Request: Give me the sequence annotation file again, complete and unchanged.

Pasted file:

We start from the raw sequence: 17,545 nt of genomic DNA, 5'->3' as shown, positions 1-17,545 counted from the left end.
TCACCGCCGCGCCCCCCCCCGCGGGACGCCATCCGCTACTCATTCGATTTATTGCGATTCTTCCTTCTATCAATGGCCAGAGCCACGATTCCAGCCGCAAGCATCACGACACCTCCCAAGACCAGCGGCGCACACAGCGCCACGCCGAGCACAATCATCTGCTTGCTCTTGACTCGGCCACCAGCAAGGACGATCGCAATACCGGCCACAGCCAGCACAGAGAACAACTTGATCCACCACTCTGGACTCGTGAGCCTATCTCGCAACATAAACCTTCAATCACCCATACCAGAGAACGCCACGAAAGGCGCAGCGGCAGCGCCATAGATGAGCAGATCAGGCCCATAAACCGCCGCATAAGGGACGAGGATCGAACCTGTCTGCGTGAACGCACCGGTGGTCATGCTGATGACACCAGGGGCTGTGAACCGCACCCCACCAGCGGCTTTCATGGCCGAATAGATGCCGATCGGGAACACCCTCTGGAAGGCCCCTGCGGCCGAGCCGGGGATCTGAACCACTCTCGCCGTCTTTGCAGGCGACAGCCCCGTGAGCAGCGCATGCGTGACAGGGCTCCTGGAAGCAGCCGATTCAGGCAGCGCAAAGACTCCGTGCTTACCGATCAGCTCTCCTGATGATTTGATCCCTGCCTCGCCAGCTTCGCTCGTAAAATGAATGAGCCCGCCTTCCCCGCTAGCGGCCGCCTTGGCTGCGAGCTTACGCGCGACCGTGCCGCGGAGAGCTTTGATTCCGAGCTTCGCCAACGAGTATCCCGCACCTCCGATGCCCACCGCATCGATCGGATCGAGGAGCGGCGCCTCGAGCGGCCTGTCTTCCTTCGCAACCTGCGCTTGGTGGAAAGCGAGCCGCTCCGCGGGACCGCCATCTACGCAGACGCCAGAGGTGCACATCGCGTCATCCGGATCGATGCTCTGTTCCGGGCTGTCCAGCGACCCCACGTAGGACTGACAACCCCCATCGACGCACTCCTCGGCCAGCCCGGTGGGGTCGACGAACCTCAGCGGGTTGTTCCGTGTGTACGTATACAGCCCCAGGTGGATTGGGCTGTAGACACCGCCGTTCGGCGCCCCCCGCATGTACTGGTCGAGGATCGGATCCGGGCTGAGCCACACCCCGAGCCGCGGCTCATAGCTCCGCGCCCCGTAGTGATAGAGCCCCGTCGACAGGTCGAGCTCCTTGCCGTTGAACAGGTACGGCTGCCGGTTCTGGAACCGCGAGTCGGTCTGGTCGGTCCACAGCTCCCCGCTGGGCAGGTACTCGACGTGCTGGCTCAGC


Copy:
We start from the raw sequence: 17,545 nt of genomic DNA, 5'->3' as shown, positions 1-17,545 counted from the left end.
TCACCGCCGCGCCCCCCCCCGCGGGACGCCATCCGCTACTCATTCGATTTATTGCGATTCTTCCTTCTATCAATGGCCAGAGCCACGATTCCAGCCGCAAGCATCACGACACCTCCCAAGACCAGCGGCGCACACAGCGCCACGCCGAGCACAATCATCTGCTTGCTCTTGACTCGGCCACCAGCAAGGACGATCGCAATACCGGCCACAGCCAGCACAGAGAACAACTTGATCCACCACTCTGGACTCGTGAGCCTATCTCGCAACATAAACCTTCAATCACCCATACCAGAGAACGCCACGAAAGGCGCAGCGGCAGCGCCATAGATGAGCAGATCAGGCCCATAAACCGCCGCATAAGGGACGAGGATCGAACCTGTCTGCGTGAACGCACCGGTGGTCATGCTGATGACACCAGGGGCTGTGAACCGCACCCCACCAGCGGCTTTCATGGCCGAATAGATGCCGATCGGGAACACCCTCTGGAAGGCCCCTGCGGCCGAGCCGGGGATCTGAACCACTCTCGCCGTCTTTGCAGGCGACAGCCCCGTGAGCAGCGCATGCGTGACAGGGCTCCTGGAAGCAGCCGATTCAGGCAGCGCAAAGACTCCGTGCTTACCGATCAGCTCTCCTGATGATTTGATCCCTGCCTCGCCAGCTTCGCTCGTAAAATGAATGAGCCCGCCTTCCCCGCTAGCGGCCGCCTTGGCTGCGAGCTTACGCGCGACCGTGCCGCGGAGAGCTTTGATTCCGAGCTTCGCCAACGAGTATCCCGCACCTCCGATGCCCACCGCATCGATCGGATCGAGGAGCGGCGCCTCGAGCGGCCTGTCTTCCTTCGCAACCTGCGCTTGGTGGAAAGCGAGCCGCTCCGCGGGACCGCCATCTACGCAGACGCCAGAGGTGCACATCGCGTCATCCGGATCGATGCTCTGTTCCGGGCTGTCCAGCGACCCCACGTAGGACTGACAACCCCCATCGACGCACTCCTCGGCCAGCCCGGTGGGGTCGACGAACCTCAGCGGGTTGTTCCGTGTGTACGTATACAGCCCCAGGTGGATTGGGCTGTAGACACCGCCGTTCGGCGCCCCCCGCATGTACTGGTCGAGGATCGGATCCGGGCTGAGCCACACCCCGAGCCGCGGCTCATAGCTCCGCGCCCCGTAGTGATAGAGCCCCGTCGACAGGTCGAGCTCCTTGCCGTTGAACAGGTACGGCTGCCGGTTCTGGAACCGCGAGTCGGTCTGGTCGGTCCACAGCTCCCCGCTGGGCAGGTACTCGACGTGCTGGCTCAGC